The Flu, TB and Now Ebola: A Rare Legal Remedy Returns

It was nearly 100 years ago that an influenza pandemic led to sweeping quarantines in American cities, and it was more than two decades ago that patients in New York were forced into isolation after an outbreak of tuberculosis.

In modern America, public health actions of such gravity are remarkably rare. So the decisions by New York and New Jersey on Friday to quarantine some travelers returning from the Ebola zone in West Africa have taken public officials into unfamiliar legal and medical territory.

From public health advocates and civil liberties lawyers has come sharp criticism, and the first person to be detained under the new protocol, a nurse who was quarantined in New Jersey upon returning from Sierra Leone, lashed out on Sunday at Gov. Chris Christie as her lawyer said he would mount a legal challenge to her confinement.

Mr. Christie on Sunday defended his policy, and Florida and Illinois have ordered similar restrictions. In Connecticut, nine people who may have been exposed to Ebola have been confined to their homes under an order signed by Gov. Dannel P. Malloy on Oct. 7.

But on Sunday night, barely two days after his joint announcement with Mr. Christie, Gov. Andrew M. Cuomo of New York announced his state would not go as far as New Jersey has.

The nurse, Kaci Hickox, gave a critical interview to CNN on Sunday. Later, in an email to The New York Times, she wrote, “My human rights have been violated, and we must react in order to ensure that other health care workers do not endure such injustice.”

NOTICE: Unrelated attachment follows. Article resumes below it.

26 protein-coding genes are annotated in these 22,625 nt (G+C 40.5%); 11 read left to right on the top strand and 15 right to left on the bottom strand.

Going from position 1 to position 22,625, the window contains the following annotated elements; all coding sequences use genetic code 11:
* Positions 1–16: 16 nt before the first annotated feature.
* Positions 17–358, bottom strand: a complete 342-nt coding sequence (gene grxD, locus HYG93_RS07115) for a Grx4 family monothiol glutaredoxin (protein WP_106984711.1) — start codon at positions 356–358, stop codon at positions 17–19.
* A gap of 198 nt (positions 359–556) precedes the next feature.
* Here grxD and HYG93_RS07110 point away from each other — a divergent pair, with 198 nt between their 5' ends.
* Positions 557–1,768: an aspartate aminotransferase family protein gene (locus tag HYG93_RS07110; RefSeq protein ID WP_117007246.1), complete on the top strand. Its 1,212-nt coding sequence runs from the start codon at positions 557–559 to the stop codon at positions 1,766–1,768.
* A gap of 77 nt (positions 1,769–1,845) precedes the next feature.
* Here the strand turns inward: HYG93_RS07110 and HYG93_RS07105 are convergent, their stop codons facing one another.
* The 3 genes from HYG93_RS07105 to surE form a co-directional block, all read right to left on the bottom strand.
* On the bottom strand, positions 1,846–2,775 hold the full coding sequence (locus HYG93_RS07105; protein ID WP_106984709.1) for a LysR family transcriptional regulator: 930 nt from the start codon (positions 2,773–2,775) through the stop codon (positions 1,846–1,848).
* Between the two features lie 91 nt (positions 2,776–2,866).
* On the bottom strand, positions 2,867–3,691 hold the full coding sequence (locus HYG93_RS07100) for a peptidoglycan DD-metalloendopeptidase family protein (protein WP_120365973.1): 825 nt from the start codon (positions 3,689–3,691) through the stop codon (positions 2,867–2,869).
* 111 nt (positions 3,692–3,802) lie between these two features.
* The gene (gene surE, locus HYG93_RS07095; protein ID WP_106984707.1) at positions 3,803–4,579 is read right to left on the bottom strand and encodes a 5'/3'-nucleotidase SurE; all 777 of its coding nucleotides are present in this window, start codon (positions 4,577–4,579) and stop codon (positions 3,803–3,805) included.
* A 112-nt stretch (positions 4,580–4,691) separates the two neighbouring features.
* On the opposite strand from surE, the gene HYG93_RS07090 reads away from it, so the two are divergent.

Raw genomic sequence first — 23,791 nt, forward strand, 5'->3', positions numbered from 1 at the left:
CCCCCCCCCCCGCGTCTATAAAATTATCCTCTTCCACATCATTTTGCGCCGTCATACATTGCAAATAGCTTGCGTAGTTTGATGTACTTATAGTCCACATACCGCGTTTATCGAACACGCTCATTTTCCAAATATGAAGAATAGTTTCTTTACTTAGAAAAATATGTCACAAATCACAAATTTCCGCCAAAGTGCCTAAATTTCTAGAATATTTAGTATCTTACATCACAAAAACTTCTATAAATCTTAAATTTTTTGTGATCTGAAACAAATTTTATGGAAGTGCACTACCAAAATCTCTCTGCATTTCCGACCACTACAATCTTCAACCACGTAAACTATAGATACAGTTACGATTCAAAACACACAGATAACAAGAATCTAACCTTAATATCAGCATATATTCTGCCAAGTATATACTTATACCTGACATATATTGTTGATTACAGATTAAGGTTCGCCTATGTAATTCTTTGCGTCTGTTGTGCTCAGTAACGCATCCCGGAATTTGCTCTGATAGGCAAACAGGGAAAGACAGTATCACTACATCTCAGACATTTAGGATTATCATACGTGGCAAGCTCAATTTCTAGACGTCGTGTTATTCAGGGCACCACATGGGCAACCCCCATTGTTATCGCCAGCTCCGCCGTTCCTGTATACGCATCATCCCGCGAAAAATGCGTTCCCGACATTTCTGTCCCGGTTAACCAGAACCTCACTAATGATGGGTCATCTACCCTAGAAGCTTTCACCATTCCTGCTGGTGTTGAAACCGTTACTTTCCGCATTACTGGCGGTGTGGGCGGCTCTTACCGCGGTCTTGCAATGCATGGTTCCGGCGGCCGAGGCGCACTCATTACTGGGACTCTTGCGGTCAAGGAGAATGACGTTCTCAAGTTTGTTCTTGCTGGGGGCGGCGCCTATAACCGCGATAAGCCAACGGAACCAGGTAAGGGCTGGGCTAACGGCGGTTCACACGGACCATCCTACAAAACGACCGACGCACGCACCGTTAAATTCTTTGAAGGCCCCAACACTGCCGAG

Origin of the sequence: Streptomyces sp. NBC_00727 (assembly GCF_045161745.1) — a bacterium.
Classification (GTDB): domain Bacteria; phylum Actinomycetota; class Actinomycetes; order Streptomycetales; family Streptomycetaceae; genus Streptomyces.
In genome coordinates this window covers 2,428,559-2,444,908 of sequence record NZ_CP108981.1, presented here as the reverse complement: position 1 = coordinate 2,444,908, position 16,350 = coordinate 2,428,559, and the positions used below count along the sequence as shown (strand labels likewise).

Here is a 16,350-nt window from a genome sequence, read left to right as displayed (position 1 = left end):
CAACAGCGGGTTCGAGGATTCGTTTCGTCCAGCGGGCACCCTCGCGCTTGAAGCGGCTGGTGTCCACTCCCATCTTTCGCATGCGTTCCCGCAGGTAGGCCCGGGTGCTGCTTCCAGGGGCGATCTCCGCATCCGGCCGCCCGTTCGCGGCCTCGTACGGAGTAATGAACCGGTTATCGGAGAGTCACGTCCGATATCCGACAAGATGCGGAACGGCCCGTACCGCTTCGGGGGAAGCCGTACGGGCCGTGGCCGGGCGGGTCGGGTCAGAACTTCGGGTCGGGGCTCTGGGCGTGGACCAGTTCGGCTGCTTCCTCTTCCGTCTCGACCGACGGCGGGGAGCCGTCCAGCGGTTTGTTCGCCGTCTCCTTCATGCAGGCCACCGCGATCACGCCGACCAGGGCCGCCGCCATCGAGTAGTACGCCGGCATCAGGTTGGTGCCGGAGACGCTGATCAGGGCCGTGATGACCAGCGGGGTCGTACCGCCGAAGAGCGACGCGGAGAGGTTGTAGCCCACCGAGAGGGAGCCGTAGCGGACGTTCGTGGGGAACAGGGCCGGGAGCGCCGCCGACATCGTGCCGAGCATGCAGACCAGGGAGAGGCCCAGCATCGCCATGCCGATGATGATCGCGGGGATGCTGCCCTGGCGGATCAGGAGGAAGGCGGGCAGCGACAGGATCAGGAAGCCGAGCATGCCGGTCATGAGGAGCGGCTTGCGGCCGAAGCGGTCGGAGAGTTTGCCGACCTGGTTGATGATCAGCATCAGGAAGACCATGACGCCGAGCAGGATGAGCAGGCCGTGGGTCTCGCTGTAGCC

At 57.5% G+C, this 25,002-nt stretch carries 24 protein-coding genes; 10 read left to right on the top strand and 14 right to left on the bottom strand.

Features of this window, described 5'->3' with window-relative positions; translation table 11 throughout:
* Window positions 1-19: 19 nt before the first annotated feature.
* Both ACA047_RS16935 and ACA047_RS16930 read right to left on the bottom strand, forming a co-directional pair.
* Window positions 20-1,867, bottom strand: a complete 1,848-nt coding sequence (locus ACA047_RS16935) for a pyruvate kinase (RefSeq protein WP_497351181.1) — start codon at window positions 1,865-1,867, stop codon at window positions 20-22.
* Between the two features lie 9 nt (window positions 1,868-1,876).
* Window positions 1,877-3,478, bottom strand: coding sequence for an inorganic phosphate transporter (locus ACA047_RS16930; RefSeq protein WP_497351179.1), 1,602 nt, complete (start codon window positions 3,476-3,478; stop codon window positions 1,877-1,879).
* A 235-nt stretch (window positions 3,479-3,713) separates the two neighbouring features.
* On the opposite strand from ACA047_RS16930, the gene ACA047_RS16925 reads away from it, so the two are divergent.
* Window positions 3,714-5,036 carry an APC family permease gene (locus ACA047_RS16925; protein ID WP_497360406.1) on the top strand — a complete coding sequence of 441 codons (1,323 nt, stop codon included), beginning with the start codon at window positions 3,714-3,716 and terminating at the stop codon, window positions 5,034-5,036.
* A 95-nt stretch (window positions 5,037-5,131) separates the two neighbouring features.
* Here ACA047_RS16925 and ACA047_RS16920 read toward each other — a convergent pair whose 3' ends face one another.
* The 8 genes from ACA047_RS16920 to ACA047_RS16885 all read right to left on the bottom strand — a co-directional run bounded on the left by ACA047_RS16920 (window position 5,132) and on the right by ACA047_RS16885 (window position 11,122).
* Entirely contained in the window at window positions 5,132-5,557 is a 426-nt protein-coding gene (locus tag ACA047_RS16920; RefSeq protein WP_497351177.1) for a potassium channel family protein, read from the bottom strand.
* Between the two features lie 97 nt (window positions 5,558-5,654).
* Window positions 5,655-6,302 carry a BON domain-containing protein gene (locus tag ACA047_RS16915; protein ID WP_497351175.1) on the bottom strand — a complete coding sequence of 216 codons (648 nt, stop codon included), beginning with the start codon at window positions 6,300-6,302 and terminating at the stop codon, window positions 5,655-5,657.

Donna E. Lieberman, the executive director of the New York Civil Liberties Union, said the most restrictive protocols are far too broad.

“The current order is sweeping in individuals who are asymptomatic and who may never develop symptoms,” Ms. Lieberman said. “I think there is a serious question as to whether the governor has the authority to impose the broad quarantine that he has imposed,” she added.

The quarantine by New Jersey of medical workers returning from Ebola-afflicted areas of West Africa is virtually without precedent in the modern history of the nation, public health and legal experts said on Sunday.

“This is, I think, pushing the envelope quite a bit and is highly counterproductive,” Lawrence O. Gostin, a professor of global health law at Georgetown University, said. “I can’t think of a situation where any jurisdiction in the United States in modern times has simply quarantined a whole class of people.”

In a new era of mass travel and global pandemics, public health officials have seen the utility of quarantines to rein in outbreaks that appear to be spiraling out of control. But the approach, experts said, is an extreme one.

“It doesn’t seem like we’re to that stage yet,” Steven D. Gravely said, a lawyer who helped Virginia rewrite its laws on quarantine to make it easier for the state to respond quickly to disease outbreaks. Instead, he said, “there’s so much anxiety right now, that’s become the problem.”

The power to impose quarantines derives from the general police power granted to states in the Constitution. But over the last century, state and federal authorities have moved away from broadly quarantining categories of people, said Mr. Gostin, adding that one would have to reach back to the influenza pandemic of 1918 to begin to find the sort of blanket approach being employed in response to Ebola in New Jersey.

General quarantines, seen as having only limited effectiveness even when employed against the flu a century ago, fell out of favor as antibiotics and other treatments were developed to more directly address the contagious without affecting those who might have been exposed but display no sickness.

At the height of the AIDS epidemic, quarantines were supported in some quarters, but no such measures were ever adopted. Similarly, there were no quarantines in the United States during recent pandemics of H1N1 or SARS.